Wildfire and Drought Experts at CU-Boulder
John Daily, professor of mechanical engineering and director of the Joint Center for Combustion and Environmental Research, can offer insight into wildfire behavior – how fires start and end, how they spread, and the effects of weather and fuel types. He can be reached by cell phone at 303-775-9576 or firstname.lastname@example.org.
Tim Seastedt, professor of ecology and evolutionary biology and fellow at the Institute of Arctic and Alpine Research, studies grassland ecosystems, biodiversity, invasive species and fire ecology. He can talk about the impact wildfires and droughts have on grasslands and prairies. He can be reached at 303-492-3302 or email@example.com.
Brad Udall, executive director of the Cooperative Institute for Research in Environmental Science’s Western Water Assessment team, can comment on the impact of drought from environmental, climate, hydrological, social and legal standpoints. Udall’s research team supplies information – usually in the form of climate forecasts and regional vulnerability assessments – to help water resources decision-makers, such as the Denver Water Department, develop ways to cope with drought conditions. He can be reached at 720-984-2723 or firstname.lastname@example.org.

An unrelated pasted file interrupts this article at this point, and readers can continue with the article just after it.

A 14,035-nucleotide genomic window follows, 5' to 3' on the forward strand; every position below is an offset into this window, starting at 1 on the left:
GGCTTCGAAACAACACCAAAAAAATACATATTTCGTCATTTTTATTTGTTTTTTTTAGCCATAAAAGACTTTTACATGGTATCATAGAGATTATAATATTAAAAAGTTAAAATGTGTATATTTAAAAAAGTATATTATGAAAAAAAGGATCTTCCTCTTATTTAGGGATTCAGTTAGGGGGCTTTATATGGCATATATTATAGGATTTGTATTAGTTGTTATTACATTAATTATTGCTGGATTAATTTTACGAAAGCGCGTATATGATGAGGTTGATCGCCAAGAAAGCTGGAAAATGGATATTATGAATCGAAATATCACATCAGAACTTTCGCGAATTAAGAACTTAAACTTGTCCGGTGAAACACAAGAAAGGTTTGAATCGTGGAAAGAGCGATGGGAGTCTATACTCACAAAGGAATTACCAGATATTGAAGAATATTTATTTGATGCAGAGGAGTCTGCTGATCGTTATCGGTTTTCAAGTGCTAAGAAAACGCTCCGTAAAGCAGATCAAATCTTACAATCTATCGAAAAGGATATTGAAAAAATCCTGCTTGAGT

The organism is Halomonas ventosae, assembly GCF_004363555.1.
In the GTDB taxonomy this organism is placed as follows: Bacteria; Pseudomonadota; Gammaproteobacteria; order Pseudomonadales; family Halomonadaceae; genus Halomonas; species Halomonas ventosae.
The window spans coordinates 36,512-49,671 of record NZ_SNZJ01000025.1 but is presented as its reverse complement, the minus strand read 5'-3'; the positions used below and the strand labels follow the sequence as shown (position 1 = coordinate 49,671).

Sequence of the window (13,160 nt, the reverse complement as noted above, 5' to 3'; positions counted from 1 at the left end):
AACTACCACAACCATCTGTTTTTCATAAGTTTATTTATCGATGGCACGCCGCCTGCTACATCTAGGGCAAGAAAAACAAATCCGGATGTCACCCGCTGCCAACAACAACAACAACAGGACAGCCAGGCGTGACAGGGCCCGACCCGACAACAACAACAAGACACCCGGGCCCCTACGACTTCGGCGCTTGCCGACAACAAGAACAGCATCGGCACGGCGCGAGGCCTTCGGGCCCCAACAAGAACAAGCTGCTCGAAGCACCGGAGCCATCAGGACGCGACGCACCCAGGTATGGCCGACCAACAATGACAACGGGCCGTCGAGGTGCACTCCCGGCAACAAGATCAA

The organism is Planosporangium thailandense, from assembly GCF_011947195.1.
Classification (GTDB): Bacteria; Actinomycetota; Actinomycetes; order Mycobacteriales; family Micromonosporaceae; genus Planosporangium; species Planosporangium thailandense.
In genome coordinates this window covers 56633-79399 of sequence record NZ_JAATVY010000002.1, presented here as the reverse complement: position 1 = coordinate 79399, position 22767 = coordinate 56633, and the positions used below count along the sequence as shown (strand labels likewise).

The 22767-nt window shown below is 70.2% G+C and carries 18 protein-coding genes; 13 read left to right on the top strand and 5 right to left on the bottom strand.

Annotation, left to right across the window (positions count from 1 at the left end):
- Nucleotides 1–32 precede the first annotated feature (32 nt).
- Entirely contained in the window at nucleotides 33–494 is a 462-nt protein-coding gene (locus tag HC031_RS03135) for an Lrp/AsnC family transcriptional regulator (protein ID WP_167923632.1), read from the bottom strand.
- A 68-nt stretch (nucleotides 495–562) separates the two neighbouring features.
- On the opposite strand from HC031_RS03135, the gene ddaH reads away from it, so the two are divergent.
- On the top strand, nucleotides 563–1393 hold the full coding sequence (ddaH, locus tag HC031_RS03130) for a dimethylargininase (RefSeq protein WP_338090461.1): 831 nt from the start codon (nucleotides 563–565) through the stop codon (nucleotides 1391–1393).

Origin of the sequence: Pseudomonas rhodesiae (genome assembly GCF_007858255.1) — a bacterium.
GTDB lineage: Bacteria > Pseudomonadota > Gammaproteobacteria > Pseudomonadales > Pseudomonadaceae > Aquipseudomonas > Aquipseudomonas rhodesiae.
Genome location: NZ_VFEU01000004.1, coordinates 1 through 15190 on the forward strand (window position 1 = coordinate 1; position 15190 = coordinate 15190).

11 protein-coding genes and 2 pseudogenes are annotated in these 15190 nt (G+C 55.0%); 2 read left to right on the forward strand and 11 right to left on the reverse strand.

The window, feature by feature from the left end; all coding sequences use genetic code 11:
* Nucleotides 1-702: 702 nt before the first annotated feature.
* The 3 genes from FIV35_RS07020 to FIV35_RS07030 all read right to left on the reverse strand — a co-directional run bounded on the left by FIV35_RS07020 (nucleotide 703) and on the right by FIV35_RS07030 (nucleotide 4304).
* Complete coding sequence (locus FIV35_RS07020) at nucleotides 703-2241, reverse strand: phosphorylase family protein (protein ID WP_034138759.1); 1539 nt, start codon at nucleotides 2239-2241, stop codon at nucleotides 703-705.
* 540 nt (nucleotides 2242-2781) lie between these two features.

Tom Veblen, professor of geography, studies forest ecosystems in Colorado. He can talk about the history of fires, climatic influences on fire occurrence and the ecological effects of fires in Colorado forests, including interactions with insect pests such as the mountain pine beetle. He can be reached at 303-492-8528 or Thomas.Veblen@colorado.edu.